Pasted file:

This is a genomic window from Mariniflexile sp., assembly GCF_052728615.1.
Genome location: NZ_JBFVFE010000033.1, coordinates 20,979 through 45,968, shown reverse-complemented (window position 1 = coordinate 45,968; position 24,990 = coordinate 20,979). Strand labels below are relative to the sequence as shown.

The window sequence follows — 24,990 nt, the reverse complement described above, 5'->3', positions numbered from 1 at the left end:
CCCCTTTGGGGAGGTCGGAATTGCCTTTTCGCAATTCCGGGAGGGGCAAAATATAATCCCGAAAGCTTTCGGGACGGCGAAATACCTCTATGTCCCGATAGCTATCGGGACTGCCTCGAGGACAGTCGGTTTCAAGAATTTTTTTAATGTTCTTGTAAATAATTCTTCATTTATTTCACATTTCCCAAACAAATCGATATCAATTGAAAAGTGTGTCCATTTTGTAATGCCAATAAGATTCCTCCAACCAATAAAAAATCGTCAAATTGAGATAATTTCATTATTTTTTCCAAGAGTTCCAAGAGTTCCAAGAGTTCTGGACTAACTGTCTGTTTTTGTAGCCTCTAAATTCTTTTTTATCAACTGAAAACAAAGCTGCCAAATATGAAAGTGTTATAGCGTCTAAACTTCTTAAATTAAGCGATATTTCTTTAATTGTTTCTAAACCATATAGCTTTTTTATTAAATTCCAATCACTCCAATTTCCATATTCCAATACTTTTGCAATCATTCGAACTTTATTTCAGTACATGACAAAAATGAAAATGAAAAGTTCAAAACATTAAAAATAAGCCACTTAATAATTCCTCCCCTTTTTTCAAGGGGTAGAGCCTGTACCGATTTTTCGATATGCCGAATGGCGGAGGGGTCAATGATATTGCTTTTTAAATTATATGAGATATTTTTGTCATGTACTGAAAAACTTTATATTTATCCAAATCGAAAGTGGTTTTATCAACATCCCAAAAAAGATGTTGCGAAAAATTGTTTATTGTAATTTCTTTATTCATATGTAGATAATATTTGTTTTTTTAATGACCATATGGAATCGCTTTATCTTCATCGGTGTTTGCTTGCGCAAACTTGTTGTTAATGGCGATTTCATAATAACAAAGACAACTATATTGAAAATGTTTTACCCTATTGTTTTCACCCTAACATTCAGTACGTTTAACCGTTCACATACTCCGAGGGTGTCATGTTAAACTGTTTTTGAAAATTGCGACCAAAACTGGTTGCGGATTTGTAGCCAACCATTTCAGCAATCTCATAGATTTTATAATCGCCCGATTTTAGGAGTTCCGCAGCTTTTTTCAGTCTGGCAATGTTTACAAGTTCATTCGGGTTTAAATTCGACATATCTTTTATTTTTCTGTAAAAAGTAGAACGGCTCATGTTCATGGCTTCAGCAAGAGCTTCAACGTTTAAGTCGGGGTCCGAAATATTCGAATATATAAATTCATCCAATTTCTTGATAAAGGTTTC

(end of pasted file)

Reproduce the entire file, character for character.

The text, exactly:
This is a genomic window from Mariniflexile sp., assembly GCF_052728615.1.
Genome location: NZ_JBFVFE010000033.1, coordinates 20,979 through 45,968, shown reverse-complemented (window position 1 = coordinate 45,968; position 24,990 = coordinate 20,979). Strand labels below are relative to the sequence as shown.

The window sequence follows — 24,990 nt, the reverse complement described above, 5'->3', positions numbered from 1 at the left end:
CCCCTTTGGGGAGGTCGGAATTGCCTTTTCGCAATTCCGGGAGGGGCAAAATATAATCCCGAAAGCTTTCGGGACGGCGAAATACCTCTATGTCCCGATAGCTATCGGGACTGCCTCGAGGACAGTCGGTTTCAAGAATTTTTTTAATGTTCTTGTAAATAATTCTTCATTTATTTCACATTTCCCAAACAAATCGATATCAATTGAAAAGTGTGTCCATTTTGTAATGCCAATAAGATTCCTCCAACCAATAAAAAATCGTCAAATTGAGATAATTTCATTATTTTTTCCAAGAGTTCCAAGAGTTCCAAGAGTTCTGGACTAACTGTCTGTTTTTGTAGCCTCTAAATTCTTTTTTATCAACTGAAAACAAAGCTGCCAAATATGAAAGTGTTATAGCGTCTAAACTTCTTAAATTAAGCGATATTTCTTTAATTGTTTCTAAACCATATAGCTTTTTTATTAAATTCCAATCACTCCAATTTCCATATTCCAATACTTTTGCAATCATTCGAACTTTATTTCAGTACATGACAAAAATGAAAATGAAAAGTTCAAAACATTAAAAATAAGCCACTTAATAATTCCTCCCCTTTTTTCAAGGGGTAGAGCCTGTACCGATTTTTCGATATGCCGAATGGCGGAGGGGTCAATGATATTGCTTTTTAAATTATATGAGATATTTTTGTCATGTACTGAAAAACTTTATATTTATCCAAATCGAAAGTGGTTTTATCAACATCCCAAAAAAGATGTTGCGAAAAATTGTTTATTGTAATTTCTTTATTCATATGTAGATAATATTTGTTTTTTTAATGACCATATGGAATCGCTTTATCTTCATCGGTGTTTGCTTGCGCAAACTTGTTGTTAATGGCGATTTCATAATAACAAAGACAACTATATTGAAAATGTTTTACCCTATTGTTTTCACCCTAACATTCAGTACGTTTAACCGTTCACATACTCCGAGGGTGTCATGTTAAACTGTTTTTGAAAATTGCGACCAAAACTGGTTGCGGATTTGTAGCCAACCATTTCAGCAATCTCATAGATTTTATAATCGCCCGATTTTAGGAGTTCCGCAGCTTTTTTCAGTCTGGCAATGTTTACAAGTTCATTCGGGTTTAAATTCGACATATCTTTTATTTTTCTGTAAAAAGTAGAACGGCTCATGTTCATGGCTTCAGCAAGAGCTTCAACGTTTAAGTCGGGGTCCGAAATATTCGAATATATAAATTCATCCAATTTCTTGATAAAGGTTTC